The plot shines here. A lot of mystery stories (interactive or otherwise) seem to throw in suspects and twists just to confuse the reader into missing the true guilty party, but in this story, each development of the plot was logical, and made perfect sense in retrospect. Even the surprises made sense in the context of the characters and world the author had developed. The idea of having two seperate and unrelated guilty parties is a clever plot device, it complicates the story without sacrificing continuity. This historical context also adds a lot.

Characters & Development:
Cynehelm and Wulf work well as a duo, and bring a sense of scope the story that might be hard to replicate with just one narrator. Cynehelm is experienced in the kingís court and bureaucratic matters, while Wulf is both more experienced in the real world and far more jaded. Each brings their own unique take on the story.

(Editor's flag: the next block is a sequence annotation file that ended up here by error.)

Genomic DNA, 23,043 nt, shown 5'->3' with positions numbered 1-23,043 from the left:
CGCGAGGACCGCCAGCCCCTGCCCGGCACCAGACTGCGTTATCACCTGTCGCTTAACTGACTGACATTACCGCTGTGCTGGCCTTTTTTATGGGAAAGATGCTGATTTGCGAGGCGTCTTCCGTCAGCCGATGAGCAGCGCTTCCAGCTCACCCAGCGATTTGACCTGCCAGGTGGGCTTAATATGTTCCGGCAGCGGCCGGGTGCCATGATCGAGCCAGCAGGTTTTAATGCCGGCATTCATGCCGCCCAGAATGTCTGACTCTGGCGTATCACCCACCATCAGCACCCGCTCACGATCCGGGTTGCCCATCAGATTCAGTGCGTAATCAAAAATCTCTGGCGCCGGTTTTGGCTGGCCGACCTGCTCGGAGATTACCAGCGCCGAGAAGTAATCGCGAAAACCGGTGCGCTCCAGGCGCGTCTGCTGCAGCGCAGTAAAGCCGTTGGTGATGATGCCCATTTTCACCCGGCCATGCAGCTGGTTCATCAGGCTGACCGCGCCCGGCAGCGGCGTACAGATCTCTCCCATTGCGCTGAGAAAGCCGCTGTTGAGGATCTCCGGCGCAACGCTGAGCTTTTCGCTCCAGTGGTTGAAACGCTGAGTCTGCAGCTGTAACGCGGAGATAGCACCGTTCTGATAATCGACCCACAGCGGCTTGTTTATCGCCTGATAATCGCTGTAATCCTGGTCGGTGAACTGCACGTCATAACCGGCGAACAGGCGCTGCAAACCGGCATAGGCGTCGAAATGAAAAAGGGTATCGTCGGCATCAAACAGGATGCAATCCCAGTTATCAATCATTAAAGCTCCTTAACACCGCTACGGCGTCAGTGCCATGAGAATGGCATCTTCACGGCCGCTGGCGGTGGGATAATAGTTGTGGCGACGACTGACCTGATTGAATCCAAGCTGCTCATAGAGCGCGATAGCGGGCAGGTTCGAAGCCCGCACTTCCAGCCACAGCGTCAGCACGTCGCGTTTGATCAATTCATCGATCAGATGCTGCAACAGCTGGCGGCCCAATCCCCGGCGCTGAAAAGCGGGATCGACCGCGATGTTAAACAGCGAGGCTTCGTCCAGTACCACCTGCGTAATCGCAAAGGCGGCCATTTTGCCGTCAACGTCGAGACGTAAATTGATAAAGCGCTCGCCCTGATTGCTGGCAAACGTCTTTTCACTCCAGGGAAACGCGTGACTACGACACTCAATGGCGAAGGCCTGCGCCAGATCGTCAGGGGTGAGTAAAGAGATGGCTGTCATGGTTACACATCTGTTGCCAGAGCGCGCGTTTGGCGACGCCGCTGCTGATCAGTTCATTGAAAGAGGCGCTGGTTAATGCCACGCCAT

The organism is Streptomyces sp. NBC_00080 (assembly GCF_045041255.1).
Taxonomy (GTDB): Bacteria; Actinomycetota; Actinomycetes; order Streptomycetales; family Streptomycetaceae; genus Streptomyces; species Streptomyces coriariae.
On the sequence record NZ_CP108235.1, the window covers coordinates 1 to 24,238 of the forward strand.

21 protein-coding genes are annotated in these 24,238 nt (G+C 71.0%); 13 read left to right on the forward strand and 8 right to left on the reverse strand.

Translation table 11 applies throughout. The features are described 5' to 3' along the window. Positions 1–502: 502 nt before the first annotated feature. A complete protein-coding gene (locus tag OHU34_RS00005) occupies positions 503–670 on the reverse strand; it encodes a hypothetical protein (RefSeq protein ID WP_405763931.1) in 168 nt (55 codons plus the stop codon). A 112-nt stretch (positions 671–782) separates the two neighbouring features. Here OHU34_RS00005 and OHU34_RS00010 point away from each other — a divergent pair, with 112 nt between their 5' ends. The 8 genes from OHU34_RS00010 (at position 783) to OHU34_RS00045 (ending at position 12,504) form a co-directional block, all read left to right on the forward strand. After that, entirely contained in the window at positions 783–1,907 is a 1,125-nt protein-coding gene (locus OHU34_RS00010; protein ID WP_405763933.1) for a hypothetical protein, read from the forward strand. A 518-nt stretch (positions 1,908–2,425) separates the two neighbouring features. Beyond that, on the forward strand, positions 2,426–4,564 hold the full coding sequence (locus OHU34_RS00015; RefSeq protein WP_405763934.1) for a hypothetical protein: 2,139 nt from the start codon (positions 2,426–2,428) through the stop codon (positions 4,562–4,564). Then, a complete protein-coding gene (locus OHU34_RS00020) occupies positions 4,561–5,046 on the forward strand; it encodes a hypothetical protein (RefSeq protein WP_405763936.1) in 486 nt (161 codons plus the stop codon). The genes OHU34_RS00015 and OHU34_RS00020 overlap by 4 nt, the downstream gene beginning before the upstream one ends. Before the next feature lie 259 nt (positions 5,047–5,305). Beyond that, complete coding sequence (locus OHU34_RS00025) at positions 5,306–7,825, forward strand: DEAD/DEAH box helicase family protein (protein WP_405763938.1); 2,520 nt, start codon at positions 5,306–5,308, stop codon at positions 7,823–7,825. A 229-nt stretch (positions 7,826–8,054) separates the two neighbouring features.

The side characters, even the ones who had only a few scenes, all showed their character and personality. I liked the dynamic between the members of the kingís court. Itís clear during any of the scenes where they interact that nobody trusts anybody, and several of them have their own private plans.
I also particularly liked the queenís role in the story. Her being the murderer was both satisfying and surprising.

Grammar:
I saw no mistakes.
Mastery of Language:
I was impressed with how the language was adjusted to fit the tone of the work. Itís really believeable that these characters are living in medieval europe based on how they talk and act.

Branching: